The effects of the inhibitor Cbz-Gly-Pro-Phe-Leu-CHO on cell proliferation shown in Example 11 are believed to be caused by inhibition of the metabolism of key regulatory proteins, e.g., cyclins, involved in control of the mitotic cycle. Experiments were conducted to determine the effects of Cbz-Gly-Pro-Phe-Leu-CHO on intracellular protein degradation in A549 cells, the human lung carcinoma cell line of Example 11.

In order to measure intracellular protein degradation, cells were grown to confluence in culture wells in the absence of inhibitor. The confluent cell cultures were then pulsed with media containing 35 S-methionine and then chased with cold media containing various concentrations of inhibitor or precursor alcohol, each dissolved in ethanol, for 30 minutes. Ethanol (equal volume) without inhibitor was added to control cultures. The added ethanol was not toxic to the cells. Protein degradation was quantitated by determining the percentage of the incorporated 35 S-methionine that was released as trichioroactetic acid-soluble products (i.e., degraded proteins). This assay procedure primarily detects degradation of short-lived proteins, which are believed to be the target of the enzymatic activity of the MPC.

As shown in FIG. 5, Cbz-Gly-Pro-Phe-Leu-CHO, at a concentration of 200 μM, significantly reduced degradation of short-lived proteins. In contrast, the alcohol precursor of the inhibitor, Cbz-Gly-Pro-Phe-Leu-OH, at concentrations up to 200 μM) did not inhibit intracellular protein degradation (data not shown). The results suggest that the effects of BrAAP component inhibitors of the invention on cell cycle progression is attributable to inhibition of intracellular proteolysis, which most likely is a result of the inhibition of the MPC.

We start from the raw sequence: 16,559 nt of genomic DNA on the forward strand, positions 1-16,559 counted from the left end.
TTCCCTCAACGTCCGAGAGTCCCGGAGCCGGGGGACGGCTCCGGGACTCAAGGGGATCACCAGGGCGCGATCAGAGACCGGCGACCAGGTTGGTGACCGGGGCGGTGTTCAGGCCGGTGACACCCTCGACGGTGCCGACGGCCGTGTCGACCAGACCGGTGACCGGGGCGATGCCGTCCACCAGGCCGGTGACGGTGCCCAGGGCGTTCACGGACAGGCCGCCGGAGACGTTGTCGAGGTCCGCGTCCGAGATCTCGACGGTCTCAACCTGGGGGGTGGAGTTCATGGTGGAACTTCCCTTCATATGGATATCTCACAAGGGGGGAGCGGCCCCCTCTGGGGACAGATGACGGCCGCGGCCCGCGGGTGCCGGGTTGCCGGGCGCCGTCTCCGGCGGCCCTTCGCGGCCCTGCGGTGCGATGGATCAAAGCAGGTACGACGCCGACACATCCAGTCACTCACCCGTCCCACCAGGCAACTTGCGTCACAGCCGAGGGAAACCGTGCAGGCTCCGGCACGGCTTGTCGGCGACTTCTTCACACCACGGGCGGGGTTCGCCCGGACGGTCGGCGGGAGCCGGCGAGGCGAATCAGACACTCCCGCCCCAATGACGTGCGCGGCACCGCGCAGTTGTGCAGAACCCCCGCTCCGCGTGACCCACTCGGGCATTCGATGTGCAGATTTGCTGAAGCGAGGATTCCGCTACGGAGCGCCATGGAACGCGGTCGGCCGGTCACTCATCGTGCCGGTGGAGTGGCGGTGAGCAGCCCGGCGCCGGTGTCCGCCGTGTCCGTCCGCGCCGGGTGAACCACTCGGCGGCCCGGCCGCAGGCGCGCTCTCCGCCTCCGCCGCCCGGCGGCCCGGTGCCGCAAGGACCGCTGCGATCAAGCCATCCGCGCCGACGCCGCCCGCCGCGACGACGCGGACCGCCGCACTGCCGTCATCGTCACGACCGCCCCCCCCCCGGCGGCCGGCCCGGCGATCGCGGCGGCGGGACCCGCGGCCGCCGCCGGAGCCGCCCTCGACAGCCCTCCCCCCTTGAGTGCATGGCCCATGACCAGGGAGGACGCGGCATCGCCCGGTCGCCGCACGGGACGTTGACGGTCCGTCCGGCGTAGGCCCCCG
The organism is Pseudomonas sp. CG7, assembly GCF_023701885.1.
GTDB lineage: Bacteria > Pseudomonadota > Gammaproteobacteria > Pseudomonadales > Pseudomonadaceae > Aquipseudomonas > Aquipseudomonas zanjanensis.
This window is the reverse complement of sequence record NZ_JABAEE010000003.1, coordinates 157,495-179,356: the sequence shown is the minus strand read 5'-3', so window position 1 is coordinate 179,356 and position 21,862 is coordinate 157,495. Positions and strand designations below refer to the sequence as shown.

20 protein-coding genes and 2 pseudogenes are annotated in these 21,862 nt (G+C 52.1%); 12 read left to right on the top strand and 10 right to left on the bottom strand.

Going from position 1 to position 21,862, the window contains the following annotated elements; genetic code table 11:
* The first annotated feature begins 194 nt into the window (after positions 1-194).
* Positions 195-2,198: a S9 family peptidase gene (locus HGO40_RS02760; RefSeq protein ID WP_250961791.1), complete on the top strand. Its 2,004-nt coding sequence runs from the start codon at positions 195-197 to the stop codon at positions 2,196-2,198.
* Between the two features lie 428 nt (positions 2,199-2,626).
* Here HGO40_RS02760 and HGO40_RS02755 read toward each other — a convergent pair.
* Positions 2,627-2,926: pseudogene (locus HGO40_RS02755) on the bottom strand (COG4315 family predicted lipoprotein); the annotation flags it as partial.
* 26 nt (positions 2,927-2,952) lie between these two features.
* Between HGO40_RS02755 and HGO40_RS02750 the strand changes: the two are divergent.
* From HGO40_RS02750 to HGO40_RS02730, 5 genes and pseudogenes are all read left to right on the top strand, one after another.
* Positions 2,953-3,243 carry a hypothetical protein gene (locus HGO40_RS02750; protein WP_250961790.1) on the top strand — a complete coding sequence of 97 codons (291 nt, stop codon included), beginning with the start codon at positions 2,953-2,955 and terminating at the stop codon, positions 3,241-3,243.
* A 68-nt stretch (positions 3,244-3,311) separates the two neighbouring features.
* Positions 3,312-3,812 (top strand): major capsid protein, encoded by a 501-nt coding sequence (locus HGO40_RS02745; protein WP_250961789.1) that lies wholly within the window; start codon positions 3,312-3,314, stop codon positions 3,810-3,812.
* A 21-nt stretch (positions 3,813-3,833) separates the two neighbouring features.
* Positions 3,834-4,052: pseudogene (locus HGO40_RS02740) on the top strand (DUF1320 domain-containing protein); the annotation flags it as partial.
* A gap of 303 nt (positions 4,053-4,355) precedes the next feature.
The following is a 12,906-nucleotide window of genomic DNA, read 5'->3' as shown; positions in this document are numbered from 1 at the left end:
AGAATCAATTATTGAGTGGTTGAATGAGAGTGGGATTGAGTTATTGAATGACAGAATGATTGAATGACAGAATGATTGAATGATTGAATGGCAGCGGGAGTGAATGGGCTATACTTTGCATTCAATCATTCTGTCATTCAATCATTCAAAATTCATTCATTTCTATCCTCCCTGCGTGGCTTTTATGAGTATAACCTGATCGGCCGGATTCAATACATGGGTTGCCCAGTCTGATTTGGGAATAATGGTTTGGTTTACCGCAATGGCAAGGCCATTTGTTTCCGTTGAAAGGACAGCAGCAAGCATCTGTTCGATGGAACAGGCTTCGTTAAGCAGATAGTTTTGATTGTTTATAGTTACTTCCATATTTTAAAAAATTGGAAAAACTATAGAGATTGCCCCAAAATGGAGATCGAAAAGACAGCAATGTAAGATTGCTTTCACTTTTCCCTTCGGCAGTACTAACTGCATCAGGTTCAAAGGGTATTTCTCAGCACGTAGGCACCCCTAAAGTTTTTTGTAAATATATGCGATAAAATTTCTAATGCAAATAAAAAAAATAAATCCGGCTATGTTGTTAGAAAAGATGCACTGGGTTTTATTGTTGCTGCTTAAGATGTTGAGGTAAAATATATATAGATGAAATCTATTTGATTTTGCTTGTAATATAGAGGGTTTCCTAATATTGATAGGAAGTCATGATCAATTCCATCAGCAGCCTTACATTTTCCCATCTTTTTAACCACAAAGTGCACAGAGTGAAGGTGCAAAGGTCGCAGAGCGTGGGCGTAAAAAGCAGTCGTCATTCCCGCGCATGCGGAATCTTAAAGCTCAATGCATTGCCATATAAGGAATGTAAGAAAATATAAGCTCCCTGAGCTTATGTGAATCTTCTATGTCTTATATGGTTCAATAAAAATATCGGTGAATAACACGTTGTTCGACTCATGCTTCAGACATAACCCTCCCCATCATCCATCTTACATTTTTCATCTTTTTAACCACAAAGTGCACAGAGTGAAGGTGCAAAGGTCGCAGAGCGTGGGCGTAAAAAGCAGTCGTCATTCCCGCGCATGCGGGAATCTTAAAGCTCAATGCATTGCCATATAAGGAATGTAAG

__________________________________________________________________________SEQUENCE LISTING(1) GENERAL INFORMATION:(iii) NUMBER OF SEQUENCES: 5(2) INFORMATION FOR SEQ ID NO:1:(i) SEQUENCE CHARACTERISTICS:(A) LENGTH: 4 amino acids(B) TYPE: amino acid(D) TOPOLOGY: linear(ii) MOLECULE TYPE: peptide(ix) FEATURE:(A) NAME/KEY: Peptide(B) LOCATION: 1..4(xi) SEQUENCE DESCRIPTION: SEQ ID NO:1:GlyProPheLeu(2) INFORMATION FOR SEQ ID NO:2:(i) SEQUENCE CHARACTERISTICS:(A) LENGTH: 4 amino acids(B) TYPE: amino acid(D) TOPOLOGY: linear(ii) MOLECULE TYPE: peptide(ix) FEATURE:(A) NAME/KEY: Peptide(B) LOCATION: 1..4(xi) SEQUENCE DESCRIPTION: SEQ ID NO:2:GlyProAlaLeu1(2) INFORMATION FOR SEQ ID NO:3:(i) SEQUENCE CHARACTERISTICS:(A) LENGTH: 4 amino acids(B) TYPE: amino acid(D) TOPOLOGY: linear(ii) MOLECULE TYPE: peptide(ix) FEATURE:(A) NAME/KEY: Peptide(B) LOCATION: 1..4(xi) SEQUENCE DESCRIPTION: SEQ ID NO:3:GlyProPheVal1(2) INFORMATION FOR SEQ ID NO:4:(i) SEQUENCE CHARACTERISTICS:(A) LENGTH: 4 amino acids(B) TYPE: amino acid(D) TOPOLOGY: linear(ii) MOLECULE TYPE: peptide(ix) FEATURE:(A) NAME/KEY: Peptide(B) LOCATION: 1..4(xi) SEQUENCE DESCRIPTION: SEQ ID NO:4:ProGlyAlaLeu1(2) INFORMATION FOR SEQ ID NO:5:(i) SEQUENCE CHARACTERISTICS:(A) LENGTH: 4 amino acids(B) TYPE: amino acid(D) TOPOLOGY: linear(ii) MOLECULE TYPE: peptide(ix) FEATURE:(A) NAME/KEY: Peptide(B) LOCATION: 1..4(xi) SEQUENCE DESCRIPTION: SEQ ID NO:5:GlyProAlaPhe1__________________________________________________________________________
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Classifications
U.S. Classification514/16.5, 530/330
International ClassificationC07K5/083, C07K5/097
Cooperative ClassificationC07K5/0821, C07K5/0806
European ClassificationC07K5/08H, C07K5/08A1A